Range: This tortoise is found throughout Kenya and Tanzania.
Habitat: Inhabits thorn scrub and savannas with rocky outcrops (kopjes) where the tortoise can hide.
Characteristics: It is a small, flat tortoise with a flexible shell. The shell has openings between the bony plates, making it much lighter and not as rigid as in other tortoises, and has a flexible bridge (connecting the plastron and carapace) to allow it to be flattened slightly as the tortoise seeks shelter in rock crevices. Individuals are brown, with radiating yellow markings on the shell. The lighter, flexible shell does not provide as much protection as a typical tortoise shell, so they spend much of their time among rocks and in crevices for protection.
The pancake tortoise spends much of its time among the rocks, where it is provided shelter. It is mainly active in the morning, emerging to bask and to feed. It generally only emerges from shelter for about an hour at a time, and is quite mobile and active during that time. When threatened, it will run to a crevice and use its legs to wedge itself as deeply inside as it can, remaining until the danger is gone.
Breeding occurs in January and February in the wild, though it may occur year-round in captivity. Egg-laying usually commences in the summer, with females laying 1-2 eggs at a time in loose, sandy soil. A female may produce more eggs every 6 weeks over the season. Eggs are about 2 inches long and about 1 inch wide, and hatch after four to six months.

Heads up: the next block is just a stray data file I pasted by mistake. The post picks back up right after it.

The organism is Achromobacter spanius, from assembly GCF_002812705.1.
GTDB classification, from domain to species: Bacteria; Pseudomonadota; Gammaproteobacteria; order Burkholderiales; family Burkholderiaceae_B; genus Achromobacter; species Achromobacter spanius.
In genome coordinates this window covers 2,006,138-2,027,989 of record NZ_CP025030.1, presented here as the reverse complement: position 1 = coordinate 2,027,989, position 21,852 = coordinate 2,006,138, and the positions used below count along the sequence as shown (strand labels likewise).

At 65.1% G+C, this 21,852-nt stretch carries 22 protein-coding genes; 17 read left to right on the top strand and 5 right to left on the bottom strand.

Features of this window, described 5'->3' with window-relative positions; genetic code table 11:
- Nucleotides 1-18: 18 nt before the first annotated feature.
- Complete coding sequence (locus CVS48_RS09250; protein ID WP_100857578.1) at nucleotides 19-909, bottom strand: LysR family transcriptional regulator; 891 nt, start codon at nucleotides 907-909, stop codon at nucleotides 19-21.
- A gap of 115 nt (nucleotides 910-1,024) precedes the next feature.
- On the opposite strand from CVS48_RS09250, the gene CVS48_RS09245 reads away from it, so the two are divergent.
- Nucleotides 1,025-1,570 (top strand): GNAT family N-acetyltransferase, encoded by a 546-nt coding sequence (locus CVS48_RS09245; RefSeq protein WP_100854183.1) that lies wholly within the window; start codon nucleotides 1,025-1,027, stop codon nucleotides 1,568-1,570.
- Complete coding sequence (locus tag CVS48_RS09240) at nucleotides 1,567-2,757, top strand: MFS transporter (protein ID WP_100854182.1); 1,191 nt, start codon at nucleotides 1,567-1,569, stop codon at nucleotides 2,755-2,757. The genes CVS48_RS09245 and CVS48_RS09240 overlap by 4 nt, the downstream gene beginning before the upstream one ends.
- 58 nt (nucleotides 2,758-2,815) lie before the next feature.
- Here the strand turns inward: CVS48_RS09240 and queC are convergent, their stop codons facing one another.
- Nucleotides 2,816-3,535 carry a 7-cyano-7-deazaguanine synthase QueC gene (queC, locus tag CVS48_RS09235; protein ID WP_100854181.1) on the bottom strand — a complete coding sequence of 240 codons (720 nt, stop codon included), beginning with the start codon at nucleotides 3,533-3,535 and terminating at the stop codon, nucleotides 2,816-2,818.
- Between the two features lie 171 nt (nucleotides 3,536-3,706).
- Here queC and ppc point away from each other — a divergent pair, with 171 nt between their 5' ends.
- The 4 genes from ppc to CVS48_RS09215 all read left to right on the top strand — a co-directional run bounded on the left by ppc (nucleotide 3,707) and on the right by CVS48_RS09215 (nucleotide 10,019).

The pancake tortoise is thought to be the fastest tortoise and the best climber, due to the lightness of its shell. Rather than ducking into its shell for protection, when threatened it will run for shelter in the rocks. The shell of the pancake tortoise is very flat, which makes it easier for the tortoise to right itself when overturned. They overturn frequently, due to their habit of climbing on and over rocks. These tortoises are surprisingly social, and get along well in a group as long as there is enough food for all. As many as ten tortoises have been found sharing the same crevice.
The wild population of pancake tortoises is declining due to collection for the pet trade. It is currently illegal to import wild-caught tortoises, although captive-bred tortoises are available. Since they are dependent on rocky outcrops for shelter, populations of tortoises can become isolated easily, and are vulnerable to being harvested below sustainable numbers. Their reproductive rate is low. Populations that have been harvested for the pet trade appear to be made up mostly of juveniles (which are harder to find and collect), whereas unharvested populations have a higher percentage of adult individuals and higher population density.